Larry Youngblood. Alibi location: Tucson, Arizona. With Alice Laitner, Youngblood’s girlfriend and alibi witness at trial. He served 8 years of a 10.5-year sentence for sexual assault, kidnapping and child molestation. 2002 (c) Taryn Simon. Courtesy Gagosian.

From film to books to photography and more, a constant stream of cultural contributions has helped elevate the stories of the wrongly convicted and inspire the public to scrutinize the criminal justice system. A few samples include:

Photography and text: The InnocentsGuggenheim award-winning project by Taryn Simon (2002)
Play: The Exonerated (2002)
Book: The Innocent Man by Innocence Project board member John Grisham (2006)
Film: Conviction directed by Innocence Ambassador Tony Goldwyn (2012)
Documentary: The Central Park Five directed by Ken and Sarah Burns and David McMahon (2012)
TV: Appeared as a clue on Jeopardy (2017)

I went to death row, I could’ve been executed. We cannot un-execute someone.

Kirk Bloodsworth, exonerated in 1993 after eight years in prison, two of them on death row

Rickey Dale Wyatt exonerated in Texas in 2014 (Photo: B. Torres).

Exonerees making their voices heard.

Following their freedom, exonerees have become fierce advocates around justice reform in the United States. They have started foundations and programs, spearheaded initiatives and non-profits, helped pass legislation, shared their stories to broad audiences and authored books. All of this contributes to a growing wave of public education, policy reform and support for those fighting to be free.

32States with wrongful conviction compensation laws
100+Laws passed to prevent wrongful conviction and support exonerees

In the early days we threw rent parties to raise money for our newly freed clients and advocated for compensation reforms. By 2006, we had a social work team providing necessary assistance including housing, education, employment and mental health services, and we continue to advocate for compensation.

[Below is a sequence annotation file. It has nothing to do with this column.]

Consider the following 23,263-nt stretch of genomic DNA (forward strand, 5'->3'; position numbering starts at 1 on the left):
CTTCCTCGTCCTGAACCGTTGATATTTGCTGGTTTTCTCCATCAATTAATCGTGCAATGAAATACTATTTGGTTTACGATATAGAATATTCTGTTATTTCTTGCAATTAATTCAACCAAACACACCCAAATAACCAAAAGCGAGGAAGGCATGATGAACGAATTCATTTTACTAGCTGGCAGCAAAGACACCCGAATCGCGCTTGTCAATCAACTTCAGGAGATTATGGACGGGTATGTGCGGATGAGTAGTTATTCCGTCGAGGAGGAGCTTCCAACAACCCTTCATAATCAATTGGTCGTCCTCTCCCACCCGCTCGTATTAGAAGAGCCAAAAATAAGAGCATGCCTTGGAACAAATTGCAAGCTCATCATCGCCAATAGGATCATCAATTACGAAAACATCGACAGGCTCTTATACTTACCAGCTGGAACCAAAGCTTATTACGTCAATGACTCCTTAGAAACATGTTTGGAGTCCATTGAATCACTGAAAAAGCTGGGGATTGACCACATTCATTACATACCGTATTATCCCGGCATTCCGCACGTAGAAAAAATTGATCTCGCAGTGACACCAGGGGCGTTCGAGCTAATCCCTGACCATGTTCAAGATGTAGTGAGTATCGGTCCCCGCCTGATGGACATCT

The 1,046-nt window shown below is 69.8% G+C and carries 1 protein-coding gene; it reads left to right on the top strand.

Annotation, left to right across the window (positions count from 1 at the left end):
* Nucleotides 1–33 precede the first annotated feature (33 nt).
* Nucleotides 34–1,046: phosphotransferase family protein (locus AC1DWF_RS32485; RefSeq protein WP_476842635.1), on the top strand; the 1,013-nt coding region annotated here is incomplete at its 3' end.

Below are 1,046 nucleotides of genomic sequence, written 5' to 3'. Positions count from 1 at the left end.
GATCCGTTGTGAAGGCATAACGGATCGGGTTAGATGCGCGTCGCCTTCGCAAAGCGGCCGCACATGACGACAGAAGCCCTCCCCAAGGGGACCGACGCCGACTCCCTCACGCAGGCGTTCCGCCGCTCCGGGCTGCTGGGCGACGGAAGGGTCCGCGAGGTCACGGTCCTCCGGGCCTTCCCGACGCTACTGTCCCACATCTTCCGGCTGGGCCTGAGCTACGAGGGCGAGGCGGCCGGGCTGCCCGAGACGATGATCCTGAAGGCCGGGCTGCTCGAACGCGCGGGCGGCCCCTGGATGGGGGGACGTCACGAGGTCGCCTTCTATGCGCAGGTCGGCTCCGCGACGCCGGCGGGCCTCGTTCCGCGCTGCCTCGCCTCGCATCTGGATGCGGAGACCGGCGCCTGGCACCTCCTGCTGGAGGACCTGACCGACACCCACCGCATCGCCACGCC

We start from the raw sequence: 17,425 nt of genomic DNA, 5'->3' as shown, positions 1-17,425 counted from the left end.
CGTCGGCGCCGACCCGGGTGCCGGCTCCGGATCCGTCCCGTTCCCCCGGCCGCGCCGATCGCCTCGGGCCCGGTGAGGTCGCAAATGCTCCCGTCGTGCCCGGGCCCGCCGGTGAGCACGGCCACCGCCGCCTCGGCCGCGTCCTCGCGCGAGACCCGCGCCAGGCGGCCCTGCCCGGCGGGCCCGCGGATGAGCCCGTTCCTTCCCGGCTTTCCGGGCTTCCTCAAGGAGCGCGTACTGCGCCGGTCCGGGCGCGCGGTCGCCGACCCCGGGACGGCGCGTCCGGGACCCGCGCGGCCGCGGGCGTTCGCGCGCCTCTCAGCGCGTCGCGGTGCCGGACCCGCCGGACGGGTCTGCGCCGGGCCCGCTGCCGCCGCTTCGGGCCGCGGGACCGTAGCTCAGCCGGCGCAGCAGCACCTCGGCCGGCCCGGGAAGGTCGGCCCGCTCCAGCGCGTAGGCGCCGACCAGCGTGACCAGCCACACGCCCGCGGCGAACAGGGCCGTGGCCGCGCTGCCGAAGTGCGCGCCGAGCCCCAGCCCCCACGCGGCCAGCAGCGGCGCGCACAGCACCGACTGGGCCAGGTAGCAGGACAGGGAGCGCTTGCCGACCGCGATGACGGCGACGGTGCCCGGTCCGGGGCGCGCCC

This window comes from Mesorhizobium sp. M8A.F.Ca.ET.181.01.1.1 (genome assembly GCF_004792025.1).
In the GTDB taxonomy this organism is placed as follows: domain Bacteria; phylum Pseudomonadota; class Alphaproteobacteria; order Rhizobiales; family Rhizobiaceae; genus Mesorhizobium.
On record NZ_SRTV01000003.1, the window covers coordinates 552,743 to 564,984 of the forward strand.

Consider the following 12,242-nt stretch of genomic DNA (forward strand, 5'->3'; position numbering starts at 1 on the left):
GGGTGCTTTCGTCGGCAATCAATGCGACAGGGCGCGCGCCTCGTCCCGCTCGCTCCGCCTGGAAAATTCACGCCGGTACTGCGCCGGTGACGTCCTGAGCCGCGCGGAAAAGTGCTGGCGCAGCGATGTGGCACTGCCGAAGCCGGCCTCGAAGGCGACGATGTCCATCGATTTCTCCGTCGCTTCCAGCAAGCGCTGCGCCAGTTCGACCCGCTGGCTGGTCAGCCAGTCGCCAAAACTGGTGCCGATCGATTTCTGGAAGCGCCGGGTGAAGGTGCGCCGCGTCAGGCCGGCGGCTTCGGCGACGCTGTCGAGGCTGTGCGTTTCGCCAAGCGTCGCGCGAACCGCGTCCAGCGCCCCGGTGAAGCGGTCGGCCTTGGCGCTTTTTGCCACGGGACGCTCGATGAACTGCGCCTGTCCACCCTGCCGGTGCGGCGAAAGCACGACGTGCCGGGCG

Society needs to promptly provide compassionate assistance to the wrongfully convicted. The 2004 Justice for All Act, which provides $50,000 per year of federal wrongful incarceration, (double that for time served on death row), and President Obama’s signing of the Wrongful Convictions Tax Relief Act in 2015 are important federal advances in policy reform.

What were once only hopes and dreams is now reality–freedom to live life.

Marvin Anderson, exoneree and Innocence Project Board Member
80Number of Innocence Project staff today
550Total Cardozo Law School clinic students trained since 1992

Today, we’re a growing organization, spanning 11 different departments, able to take on more initiatives to move the needle forward in criminal justice reform. Our work is supported by an outstanding Board of Directors, active Innocence Ambassadors, a visionary Founders’ Circle and an innovative Exoneree Advisory Group. Our growth is made possible by the generosity of thousands of people from across the country who joined together in a shared determination to pursue justice.

See the road ahead